Once in on your opponent’s hips, you’ll want to have your hands around their waist or even better maybe locked around a single leg.
The critical detail here is to get your outside leg to come round and hook behind one of the opponent’s calves which then allows some control over the opponent’s base to prevent them from standing back up and backing out. Once that outside leg has been hooked in place, then the inside leg can shift between the opponent’s legs to lock off a half guard position properly. Alternatively, the outside leg can be brought around the opponent’s back to control their posture while the inside legs knee is carried across the opponent’s hips. From there you can look to work one of the many half
Pulling Guard with a Collar Tie
The other majority of guard pulls are going to come from the standing upper body clinch position and performed with a few different gripping options with the first we’ll look at is the collar tie. Now, this still does require striking or feinting on your opponent to close the distance and get into the clinch and then securing an over tie a single collar tie or full Thai head control before jumping to pull guard.
These grips give control over the opponent’s head and are used to assist in executing the critical element of the standing guard pull which is breaking the opponent’s posture. With proper control over the opponent’s head and neck, the snapping them forward and adding your entire body weight for them to carry will help bring the fight to the mat. From these collar tie positions when the guard hits the mat, the collar tie can then remain on the back of the head to continue to control the opponent’s posture while the other hand can move to bicep or wrist control to start attacking a submission.
Pulling Guard with an Overhook
Another grip when in the upper body clinch is the over hook. This is good for guard pulls and setup by securing an over hook with one arm and having the other hand either controlling the opponent’s wrist or in a collar tie position. From there you can begin to break the opponent’s posture by getting them to walk forward with a Whizzer so that they become off-balance and when the guard jump is made the additional body weight will bend them at the hips and drag the opponent forward and down to the mat. Once hitting the mat that over hook gives a strong trapping guard that continues to control the posture of the opponent limiting their ability to land significant strikes and this position may be one of the best guards in MMA to begin to work for a triangle choke or an armbar.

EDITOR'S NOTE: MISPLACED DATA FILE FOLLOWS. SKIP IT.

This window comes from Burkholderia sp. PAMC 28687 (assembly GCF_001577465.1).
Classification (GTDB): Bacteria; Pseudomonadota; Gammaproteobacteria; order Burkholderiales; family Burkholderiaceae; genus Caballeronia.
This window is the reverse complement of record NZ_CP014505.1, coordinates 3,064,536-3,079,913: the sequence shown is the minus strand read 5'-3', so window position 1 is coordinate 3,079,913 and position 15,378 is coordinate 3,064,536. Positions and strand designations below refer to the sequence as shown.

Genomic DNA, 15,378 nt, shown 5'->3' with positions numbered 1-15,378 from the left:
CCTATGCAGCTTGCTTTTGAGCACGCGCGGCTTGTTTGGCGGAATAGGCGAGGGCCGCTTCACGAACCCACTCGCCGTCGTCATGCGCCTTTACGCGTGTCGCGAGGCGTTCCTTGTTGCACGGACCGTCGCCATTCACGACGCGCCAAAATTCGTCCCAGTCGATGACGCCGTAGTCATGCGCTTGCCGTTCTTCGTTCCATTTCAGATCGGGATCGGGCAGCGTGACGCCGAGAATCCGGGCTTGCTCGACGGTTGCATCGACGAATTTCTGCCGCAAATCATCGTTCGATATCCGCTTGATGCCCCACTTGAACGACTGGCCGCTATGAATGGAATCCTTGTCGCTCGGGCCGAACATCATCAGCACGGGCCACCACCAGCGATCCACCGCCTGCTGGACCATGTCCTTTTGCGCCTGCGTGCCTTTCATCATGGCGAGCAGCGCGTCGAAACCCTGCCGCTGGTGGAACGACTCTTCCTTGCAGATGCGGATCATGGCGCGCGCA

Flying Triangle Guard Pull
Another guard pulling attack that works off the over hooks is to go for a flying triangle. With this move once clinched up with an over hook on one arm and wrist control on the opposite arm of your opponent, you jump in to pull guard while at the same time you push the opponent’s arm out of the guard on the side you have wrist control on so that you land in a fully locked triangle choke submission that you can begin to work on finishing immediately. Alternatively, if your Shinya Aoki you can pull off an extremely rare flying Omoplata that you use to sweep the opponent and land in top position.
Pulling Guard with Double Underhooks
Another option for the guard pull can also be performed from the double under hooks in the clinch. However, this would be my least preferred position to pull guard from, for starters if you do manage to get the double underhooks this is the best position to still work for a takedown so you may not want to give that up too quickly, but secondly if you do pull guard with double under hooks when you hit the mat it is going to be the most challenging position to control the opponent’s posture as both their hands are free to cross face and throw down significant strikes.